Award Winners of the 9th Annual Martín Villar Haemostasis Awards

  • Created in 2007, the awards recognize the progress made in the field of Hemostasis. The awards are endowed with 20,000 euros for each of the two prizes: Basic Research and Clinical Research.
  • The Basic Research category was awarded to Dr. Nimesh Gupta for presenting the antigen-specific tolerance in the administration of missing antigens during fetal development.
  • The Clinical Research category was awarded to the cross-sectional study, led by Davide Matino, in patients with severe hemophilia A. The study found a strong correlation between IDO1 functionality (a regulatory enzyme that supports peripheral tolerance in adult life) and inhibitor status.

Barcelona, June 30, 2016.- For the ninth consecutive year, Grifols presents the Martín Villar Awards for Research on Hemostasis, through which the company promotes and reinforces its commitment to scientific research. These awards recognize the work of scientists and researchers that conduct their studies in the field of blood coagulation disorders. The awards ceremony was held at the symposium organized by Grifols at the WFH World Congress in Orlando on July 26, 2016.  For this edition, the awarded studies are: 

Basic Research Award

"Regulation of immune responses to protein therapeutics by transplacental induction of T cell tolerance" (Science Translational Medicine 2015; 7(275): 275ra21) authored by: Nimesh Gupta, Slobodan Culina,Yann Meslier, Jordan Dimitrov, Christophe Arnoult, Sandrine Delignat, Bagirath Gangadharan, Maxime Lecerf, Sune Justesen Valérie Gouilleux-Gruart, Benoit L. Salomon, David W. Scott, Srinivas V. Kaveri, Roberto Mallone, Sébastien Lacroix-Desmazes.

The authors studied whether the administration of missing antigens during fetal development confers antigen-specific tolerance. Using the physiological pathway by which maternal immunoglobulins (Igs) are transferred to fetuses through the neonatal Fc receptor (FcRn), they demonstrated Ag-specific immune tolerant progeny in an animal model. Firstly, it was revealed that after the administration of Fc-fused antigens (Fc-fused hemagglutinin [Fc-fused HA]) to pregnant mice (HA-specific T Cell Receptor transgenic mouse model), the progeny generated peripheral antigen-specific regulatory T cells (Tregs), as result of the transplacental delivery of the Fc-fused antigen to the fetal circulation. When this strategy was applied to a preclinical animal model of severe hemophilia A, the transplacental delivery of the Fc-fused immunodominant FVIII domains provided long-lasting tolerance upon FVIII replacement therapy. This study provides a strategy to modulate the T cell repertoire in an Ag-specific manner and generate Tregs that are crucial to achieve immune tolerance. The approach was successfully translated into a mouse model of severe hemophilia A, which may be applicable to other genetic deficiencies. This strategy may provide a development opportunity toward an antigen-specific tolerance in patients with hemophilia A.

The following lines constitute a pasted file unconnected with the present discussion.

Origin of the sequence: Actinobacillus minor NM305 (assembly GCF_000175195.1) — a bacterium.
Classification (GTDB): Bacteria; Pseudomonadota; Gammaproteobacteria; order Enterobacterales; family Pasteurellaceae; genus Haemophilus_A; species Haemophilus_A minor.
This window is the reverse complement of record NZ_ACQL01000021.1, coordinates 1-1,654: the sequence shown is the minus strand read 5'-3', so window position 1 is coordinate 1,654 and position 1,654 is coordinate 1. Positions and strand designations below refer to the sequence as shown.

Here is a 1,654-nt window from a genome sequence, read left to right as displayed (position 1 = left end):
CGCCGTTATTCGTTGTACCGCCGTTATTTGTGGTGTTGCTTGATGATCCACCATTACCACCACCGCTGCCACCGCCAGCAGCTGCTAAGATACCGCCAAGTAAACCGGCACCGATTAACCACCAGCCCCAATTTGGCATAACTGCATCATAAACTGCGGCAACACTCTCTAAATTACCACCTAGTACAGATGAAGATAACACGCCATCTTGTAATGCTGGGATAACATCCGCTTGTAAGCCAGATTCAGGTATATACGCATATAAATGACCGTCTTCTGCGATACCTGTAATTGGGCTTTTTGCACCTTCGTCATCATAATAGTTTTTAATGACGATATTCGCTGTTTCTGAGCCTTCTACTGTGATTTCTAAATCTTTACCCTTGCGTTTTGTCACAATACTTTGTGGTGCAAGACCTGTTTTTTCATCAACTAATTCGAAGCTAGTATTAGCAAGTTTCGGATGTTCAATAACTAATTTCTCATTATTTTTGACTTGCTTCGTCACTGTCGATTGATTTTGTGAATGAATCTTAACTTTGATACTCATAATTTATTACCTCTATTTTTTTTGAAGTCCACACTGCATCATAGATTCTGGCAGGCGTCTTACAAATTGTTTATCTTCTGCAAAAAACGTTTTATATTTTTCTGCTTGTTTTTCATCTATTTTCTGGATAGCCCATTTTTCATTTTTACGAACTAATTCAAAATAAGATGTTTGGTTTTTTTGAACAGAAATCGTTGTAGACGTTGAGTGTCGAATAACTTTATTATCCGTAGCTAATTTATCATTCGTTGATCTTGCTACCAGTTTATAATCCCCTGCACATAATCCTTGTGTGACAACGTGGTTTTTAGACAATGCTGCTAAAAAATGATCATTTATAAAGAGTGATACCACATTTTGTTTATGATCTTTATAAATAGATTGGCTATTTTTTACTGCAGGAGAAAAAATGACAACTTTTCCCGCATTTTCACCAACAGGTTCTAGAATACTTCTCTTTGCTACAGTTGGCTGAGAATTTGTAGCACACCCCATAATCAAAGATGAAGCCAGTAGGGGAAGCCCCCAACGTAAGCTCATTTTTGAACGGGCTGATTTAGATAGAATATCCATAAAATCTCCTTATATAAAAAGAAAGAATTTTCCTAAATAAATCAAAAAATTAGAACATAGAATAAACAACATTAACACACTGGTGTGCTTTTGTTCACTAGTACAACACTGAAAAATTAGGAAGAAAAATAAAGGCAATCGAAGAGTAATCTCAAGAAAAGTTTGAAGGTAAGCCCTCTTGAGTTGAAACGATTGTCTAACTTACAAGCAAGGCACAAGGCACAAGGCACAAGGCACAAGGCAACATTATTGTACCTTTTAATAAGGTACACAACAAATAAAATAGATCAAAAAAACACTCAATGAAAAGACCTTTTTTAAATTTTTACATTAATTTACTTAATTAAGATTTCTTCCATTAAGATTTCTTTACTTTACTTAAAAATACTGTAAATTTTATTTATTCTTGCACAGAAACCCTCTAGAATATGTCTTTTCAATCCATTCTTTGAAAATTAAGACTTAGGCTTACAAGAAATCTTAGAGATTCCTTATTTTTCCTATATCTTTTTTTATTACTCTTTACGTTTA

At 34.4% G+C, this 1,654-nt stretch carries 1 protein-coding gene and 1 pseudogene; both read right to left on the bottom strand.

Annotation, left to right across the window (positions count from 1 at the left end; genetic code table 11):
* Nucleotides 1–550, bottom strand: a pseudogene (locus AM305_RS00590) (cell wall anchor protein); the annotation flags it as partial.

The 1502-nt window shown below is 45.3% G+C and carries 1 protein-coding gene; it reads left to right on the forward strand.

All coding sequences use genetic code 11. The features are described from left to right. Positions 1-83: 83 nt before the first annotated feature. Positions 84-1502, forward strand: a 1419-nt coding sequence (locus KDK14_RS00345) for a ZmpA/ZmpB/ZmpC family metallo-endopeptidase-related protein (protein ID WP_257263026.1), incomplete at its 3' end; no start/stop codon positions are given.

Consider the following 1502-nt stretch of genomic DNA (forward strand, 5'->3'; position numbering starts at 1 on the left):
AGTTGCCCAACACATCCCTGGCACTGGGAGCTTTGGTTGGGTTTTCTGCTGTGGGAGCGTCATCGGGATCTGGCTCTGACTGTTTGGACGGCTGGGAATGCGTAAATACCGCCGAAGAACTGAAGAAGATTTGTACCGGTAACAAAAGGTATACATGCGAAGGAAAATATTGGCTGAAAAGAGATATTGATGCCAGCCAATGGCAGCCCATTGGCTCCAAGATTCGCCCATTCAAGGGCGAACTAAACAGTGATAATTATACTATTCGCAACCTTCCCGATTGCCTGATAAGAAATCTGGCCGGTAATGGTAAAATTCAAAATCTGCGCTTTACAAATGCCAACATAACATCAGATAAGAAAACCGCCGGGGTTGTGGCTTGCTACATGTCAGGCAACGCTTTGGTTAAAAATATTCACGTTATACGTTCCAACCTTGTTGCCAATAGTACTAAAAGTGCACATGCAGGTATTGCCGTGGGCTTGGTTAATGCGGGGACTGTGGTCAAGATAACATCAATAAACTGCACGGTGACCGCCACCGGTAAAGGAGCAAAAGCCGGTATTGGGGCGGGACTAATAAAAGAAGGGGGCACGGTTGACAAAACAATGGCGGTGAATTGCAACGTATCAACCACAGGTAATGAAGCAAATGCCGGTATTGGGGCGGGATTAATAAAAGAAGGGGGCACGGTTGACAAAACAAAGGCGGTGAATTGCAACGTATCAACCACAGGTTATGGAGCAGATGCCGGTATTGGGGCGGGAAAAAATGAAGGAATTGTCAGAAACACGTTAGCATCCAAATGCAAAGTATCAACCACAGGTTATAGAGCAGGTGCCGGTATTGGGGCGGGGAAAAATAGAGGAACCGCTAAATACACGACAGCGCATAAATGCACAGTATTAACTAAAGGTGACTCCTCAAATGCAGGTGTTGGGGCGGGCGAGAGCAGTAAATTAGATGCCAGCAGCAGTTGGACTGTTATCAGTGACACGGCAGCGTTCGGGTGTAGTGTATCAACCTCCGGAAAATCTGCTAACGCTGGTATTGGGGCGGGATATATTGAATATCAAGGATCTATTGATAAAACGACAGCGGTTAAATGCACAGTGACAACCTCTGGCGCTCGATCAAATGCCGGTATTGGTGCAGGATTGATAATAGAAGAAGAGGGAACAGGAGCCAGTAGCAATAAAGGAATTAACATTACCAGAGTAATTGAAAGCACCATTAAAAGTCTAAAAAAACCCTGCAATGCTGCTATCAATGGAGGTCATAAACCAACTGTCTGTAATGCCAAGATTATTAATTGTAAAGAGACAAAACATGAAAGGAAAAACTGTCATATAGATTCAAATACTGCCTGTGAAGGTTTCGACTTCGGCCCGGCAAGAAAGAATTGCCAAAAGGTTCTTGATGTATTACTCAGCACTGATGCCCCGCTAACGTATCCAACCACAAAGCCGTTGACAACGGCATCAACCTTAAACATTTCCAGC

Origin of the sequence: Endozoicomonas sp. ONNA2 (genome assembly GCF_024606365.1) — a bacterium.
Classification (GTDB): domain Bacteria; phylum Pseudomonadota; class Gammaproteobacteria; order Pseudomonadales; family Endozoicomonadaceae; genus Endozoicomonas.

Clinical Research Award

"IDO1 suppresses inhibitor development in hemophilia A treated with factor VIII" (J Clin Invest. 2015;125(10):3766-81) authored by: Davide Matino,  Marco Gargaro, Elena Santagostino, Matteo N.D. Di Minno, Giancarlo Castaman, Massimo Morfini, Angiola Rocino, Maria E. Mancuso, Giovanni Di Minno, Antonio Coppola, Vincenzo N. Talesa,Claudia Volpi, Carmine Vacca,Ciriana Orabona, Rossana Iannitti, Maria G. Mazzucconi, Cristina Santoro, Antonella Tosti, Sara Chiappalupi, Guglielmo Sorci, Giuseppe Tagariello, Donata Belvini, Paolo Radossi, Raffaele Landolfi, Dietmar Fuchs, Louis Boon, Matteo Pirro, Emanuela Marchesini, Ursula Grohmann, Paolo Puccetti, Alfonso Iorio, and Francesca Fallarino.

The authors performed a cross-sectional study in patients with severe hemophilia A, and found a strong correlation between IDO1 functionality (a regulatory enzyme that supports peripheral tolerance in adult life) and inhibitor status. They investigated IDO1 expression and function in response to CpG-ODN (a prototypical danger signal) in patients with F8 mutations, who were either inhibitor positive (n=50) or negative (n=50). The results showed that in a cohort of 100 severe hemophilia A patients, with and without inhibitors —but with F8 mutations resulting in complete absence of endogenous FVIII— there was a strong and statistically significant association between failure to activate IDO1 in response to CpG-ODN and the presence of inhibitors. Thus, 3 6/50 (72%) inhibitor-free patients upregulated IDO1 expression and function in response to CpG-ODN stimulation, whereas only 18/50 (36%) inhibitor-positive patients were capable of upregulating IDO1 under the same stimulation conditions. It was also found that tryptophan metabolites, which resulted from ID01 activity, prevented generation of anti-FVIII antibodies. Additionally, hemophilic mice with a TLR9 agonist suppressed FVIII-specific B cells by a mechanism that involved ID01-dependent induction of regulatory T cells (Treg). This data shows that danger signals sensed by TLRs have an impact on the immune system of hemophilic patients, which, in turn, could affect their ability to regulate immunity through acquired tolerance mechanisms. These findings indicate that a strategy that improves ID01 function might be an option to prevent or eradicate inhibitors in hemophilic patients treated with FVIII proteins.

The application process for the 2017 cycle begins September 1, 2016 and will remain open until May 15, 2017.
More information regarding the Martin Villar Awards at